::  Posts  ::  RSS  ::  ◂◂RSS  ::  Contact

It's not fair to settle for "good"

July 30th, 2013
giving  [html]

Occasionally people will say things like:
  • "What matters is doing good things, and obsessing over exactly what charity is best isn't what altruism is about."
  • "These people are doing their best to help, and they're succeeding. How can you say they should be doing something 'more effective'?"
  • "You must really like maximizing and optimizing to focus so much on finding the best when there are so many ways to help people."
How can I be so arrogant and mean as to put down other people's ways of doing good?

It comes down to fairness. It's not fair to settle for helping one person when I could be helping one thousand. It's not fair to do something I find personally meaningful when that's not what most needs doing. Charity is about helping people, and it's unfair to the people we're trying to help to do anything other than our best.

There are lots of 'good things,' lots of ways to help others and make the world better. When I first started thinking about charity from the direction of effectiveness I was working as a programmer and donating to Oxfam America. Now I've switched to a different programming job where I can afford to give much more, and I've switched to donating to GiveWell's top charities and the Centre for Effective Altruism. What I was doing before was good, but I'm glad I didn't stop there. Both increasing my earnings and switching to more effective charities have dramatically increased the amount I'm helping others, and I got there by looking for the best options and not settling for "good".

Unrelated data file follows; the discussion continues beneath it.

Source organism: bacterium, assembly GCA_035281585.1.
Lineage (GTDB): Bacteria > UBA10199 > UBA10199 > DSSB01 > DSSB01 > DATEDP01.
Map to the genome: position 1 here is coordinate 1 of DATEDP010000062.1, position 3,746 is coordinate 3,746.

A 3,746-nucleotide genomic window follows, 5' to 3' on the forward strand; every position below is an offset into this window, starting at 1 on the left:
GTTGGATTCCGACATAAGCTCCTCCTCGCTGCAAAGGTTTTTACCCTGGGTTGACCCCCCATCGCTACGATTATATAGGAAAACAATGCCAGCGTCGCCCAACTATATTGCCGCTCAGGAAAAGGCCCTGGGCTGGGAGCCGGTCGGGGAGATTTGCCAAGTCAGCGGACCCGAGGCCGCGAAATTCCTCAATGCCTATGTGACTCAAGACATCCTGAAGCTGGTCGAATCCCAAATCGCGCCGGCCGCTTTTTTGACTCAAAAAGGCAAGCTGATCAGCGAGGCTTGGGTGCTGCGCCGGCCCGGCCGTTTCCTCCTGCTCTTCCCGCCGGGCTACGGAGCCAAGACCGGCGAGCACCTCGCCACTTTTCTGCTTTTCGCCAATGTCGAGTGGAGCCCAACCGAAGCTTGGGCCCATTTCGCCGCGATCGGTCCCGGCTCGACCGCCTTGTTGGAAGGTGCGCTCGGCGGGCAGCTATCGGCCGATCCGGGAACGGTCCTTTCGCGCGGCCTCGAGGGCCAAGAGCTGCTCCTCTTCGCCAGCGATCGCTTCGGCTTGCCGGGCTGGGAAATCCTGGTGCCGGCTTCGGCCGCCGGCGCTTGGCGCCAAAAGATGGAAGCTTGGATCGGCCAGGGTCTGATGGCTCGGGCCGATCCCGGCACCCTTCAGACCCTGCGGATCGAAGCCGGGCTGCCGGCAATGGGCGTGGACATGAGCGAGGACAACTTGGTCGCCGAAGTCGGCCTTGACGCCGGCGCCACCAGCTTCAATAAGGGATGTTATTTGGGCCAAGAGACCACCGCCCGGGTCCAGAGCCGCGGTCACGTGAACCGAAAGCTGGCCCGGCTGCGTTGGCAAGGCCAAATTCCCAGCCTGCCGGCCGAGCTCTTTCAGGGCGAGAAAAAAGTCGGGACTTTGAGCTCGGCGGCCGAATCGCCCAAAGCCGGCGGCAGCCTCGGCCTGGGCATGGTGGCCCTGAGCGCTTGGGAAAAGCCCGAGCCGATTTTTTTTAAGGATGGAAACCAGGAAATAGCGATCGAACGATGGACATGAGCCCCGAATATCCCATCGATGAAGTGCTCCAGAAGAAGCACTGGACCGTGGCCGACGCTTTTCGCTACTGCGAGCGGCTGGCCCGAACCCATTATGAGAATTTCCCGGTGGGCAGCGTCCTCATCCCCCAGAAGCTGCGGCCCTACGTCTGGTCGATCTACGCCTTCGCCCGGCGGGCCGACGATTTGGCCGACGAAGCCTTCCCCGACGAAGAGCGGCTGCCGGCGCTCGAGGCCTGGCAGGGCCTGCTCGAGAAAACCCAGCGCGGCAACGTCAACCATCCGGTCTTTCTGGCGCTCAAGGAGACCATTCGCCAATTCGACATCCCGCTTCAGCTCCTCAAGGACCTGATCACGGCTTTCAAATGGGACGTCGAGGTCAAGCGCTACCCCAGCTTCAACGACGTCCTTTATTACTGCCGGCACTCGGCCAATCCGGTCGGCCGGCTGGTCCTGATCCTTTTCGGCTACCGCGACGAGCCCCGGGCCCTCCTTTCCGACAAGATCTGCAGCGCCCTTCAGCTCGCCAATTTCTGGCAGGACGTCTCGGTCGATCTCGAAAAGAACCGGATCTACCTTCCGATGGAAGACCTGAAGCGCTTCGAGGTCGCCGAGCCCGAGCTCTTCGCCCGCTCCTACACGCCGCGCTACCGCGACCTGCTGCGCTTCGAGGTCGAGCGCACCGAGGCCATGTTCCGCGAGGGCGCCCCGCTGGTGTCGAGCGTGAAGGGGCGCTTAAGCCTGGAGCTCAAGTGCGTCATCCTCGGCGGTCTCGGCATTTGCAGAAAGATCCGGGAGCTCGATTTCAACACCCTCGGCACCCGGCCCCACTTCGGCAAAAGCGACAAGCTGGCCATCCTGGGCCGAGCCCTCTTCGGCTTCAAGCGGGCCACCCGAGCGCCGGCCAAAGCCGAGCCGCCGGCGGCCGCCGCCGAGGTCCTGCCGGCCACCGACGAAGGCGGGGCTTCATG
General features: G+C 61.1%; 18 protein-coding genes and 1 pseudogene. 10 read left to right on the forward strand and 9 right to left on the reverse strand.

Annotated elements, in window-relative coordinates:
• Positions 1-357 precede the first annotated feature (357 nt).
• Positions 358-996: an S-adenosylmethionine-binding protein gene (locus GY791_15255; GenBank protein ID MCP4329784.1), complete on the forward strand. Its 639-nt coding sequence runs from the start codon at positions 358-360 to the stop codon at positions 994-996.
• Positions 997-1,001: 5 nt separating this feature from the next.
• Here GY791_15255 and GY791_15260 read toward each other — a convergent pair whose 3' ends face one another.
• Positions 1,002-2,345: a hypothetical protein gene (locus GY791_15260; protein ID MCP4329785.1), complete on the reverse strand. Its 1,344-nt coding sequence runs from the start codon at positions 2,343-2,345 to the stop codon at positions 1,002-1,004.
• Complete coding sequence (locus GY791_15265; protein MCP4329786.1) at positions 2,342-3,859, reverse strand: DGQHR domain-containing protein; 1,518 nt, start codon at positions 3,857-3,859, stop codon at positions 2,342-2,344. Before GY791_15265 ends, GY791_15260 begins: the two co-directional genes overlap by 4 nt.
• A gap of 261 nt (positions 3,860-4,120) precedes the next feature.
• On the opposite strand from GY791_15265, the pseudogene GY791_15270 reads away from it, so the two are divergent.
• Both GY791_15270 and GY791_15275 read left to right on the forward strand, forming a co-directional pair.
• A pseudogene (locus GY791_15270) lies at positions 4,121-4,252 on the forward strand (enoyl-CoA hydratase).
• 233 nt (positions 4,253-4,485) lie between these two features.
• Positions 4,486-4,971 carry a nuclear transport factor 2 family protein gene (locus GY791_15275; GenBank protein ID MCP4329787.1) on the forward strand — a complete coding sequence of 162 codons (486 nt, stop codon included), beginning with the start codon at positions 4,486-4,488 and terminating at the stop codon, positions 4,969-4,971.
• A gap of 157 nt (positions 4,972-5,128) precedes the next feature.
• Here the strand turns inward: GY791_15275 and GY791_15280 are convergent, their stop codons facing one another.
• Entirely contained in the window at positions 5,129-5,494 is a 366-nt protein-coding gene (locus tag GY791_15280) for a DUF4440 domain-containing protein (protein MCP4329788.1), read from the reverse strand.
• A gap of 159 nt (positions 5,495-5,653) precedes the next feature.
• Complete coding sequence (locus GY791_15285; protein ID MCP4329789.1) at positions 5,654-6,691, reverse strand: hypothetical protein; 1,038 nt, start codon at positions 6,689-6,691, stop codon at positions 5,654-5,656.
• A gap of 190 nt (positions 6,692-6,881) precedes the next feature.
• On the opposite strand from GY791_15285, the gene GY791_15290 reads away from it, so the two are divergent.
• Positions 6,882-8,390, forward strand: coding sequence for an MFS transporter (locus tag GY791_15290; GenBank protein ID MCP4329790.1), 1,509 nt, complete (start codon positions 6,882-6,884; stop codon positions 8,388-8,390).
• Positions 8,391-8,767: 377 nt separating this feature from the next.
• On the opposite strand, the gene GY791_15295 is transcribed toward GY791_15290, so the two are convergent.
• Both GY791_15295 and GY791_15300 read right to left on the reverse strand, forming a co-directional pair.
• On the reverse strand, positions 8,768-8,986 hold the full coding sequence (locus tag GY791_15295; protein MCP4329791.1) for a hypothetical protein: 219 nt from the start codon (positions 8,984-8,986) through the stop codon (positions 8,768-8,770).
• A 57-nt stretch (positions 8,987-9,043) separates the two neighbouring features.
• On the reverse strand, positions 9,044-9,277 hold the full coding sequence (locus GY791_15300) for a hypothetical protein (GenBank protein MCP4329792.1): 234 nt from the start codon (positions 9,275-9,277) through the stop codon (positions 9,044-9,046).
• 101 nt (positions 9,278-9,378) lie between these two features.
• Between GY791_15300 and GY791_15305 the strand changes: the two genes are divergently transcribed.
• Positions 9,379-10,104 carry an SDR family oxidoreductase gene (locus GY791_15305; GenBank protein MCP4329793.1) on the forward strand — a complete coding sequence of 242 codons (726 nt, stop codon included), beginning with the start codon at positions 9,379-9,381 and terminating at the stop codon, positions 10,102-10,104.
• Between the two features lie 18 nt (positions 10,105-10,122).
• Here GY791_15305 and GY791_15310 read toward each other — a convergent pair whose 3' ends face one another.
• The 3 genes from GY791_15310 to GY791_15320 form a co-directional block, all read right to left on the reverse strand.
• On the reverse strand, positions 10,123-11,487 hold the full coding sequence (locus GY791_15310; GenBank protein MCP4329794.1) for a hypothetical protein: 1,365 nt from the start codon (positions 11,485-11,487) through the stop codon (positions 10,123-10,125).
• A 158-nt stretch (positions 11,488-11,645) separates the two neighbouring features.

This doesn't come naturally to me. In making choices for myself I'm much more of a satisficer, content to stop looking once I find something good enough. But it's not fair to other people for me to take that approach in altruism.

Comment via: google plus, facebook

Recent posts on blogs I like:

High-Speed Rail in Small, Dense Countries

Four years ago I brought up the concept of the small, dense country to argue in favor of full electrification in Israel, Belgium, and the Netherlands. Right now I am going to dredge up this concept again, in the context of intercity trains. In a geographi…

via Pedestrian Observations October 12, 2019

What do executives do, anyway?

An executive with 8,000 indirect reports and 2000 hours of work in a year can afford to spend, at most, 15 minutes per year per person in their reporting hierarchy... even if they work on nothing else. That job seems impossible. How can anyone make any im…

via apenwarr September 29, 2019

Taxing investment income is complicated

How should a state tax investment income if it wants to maximize its citizens’ welfare? This sounds like a simple question but I find it surprisingly hard to think about. Here are some of the positions I’ve moved through over the last few years: Taxing in…

via The sideways view September 22, 2019

more     (via openring)

More Posts:


  ::  Posts  ::  RSS  ::  ◂◂RSS  ::  Contact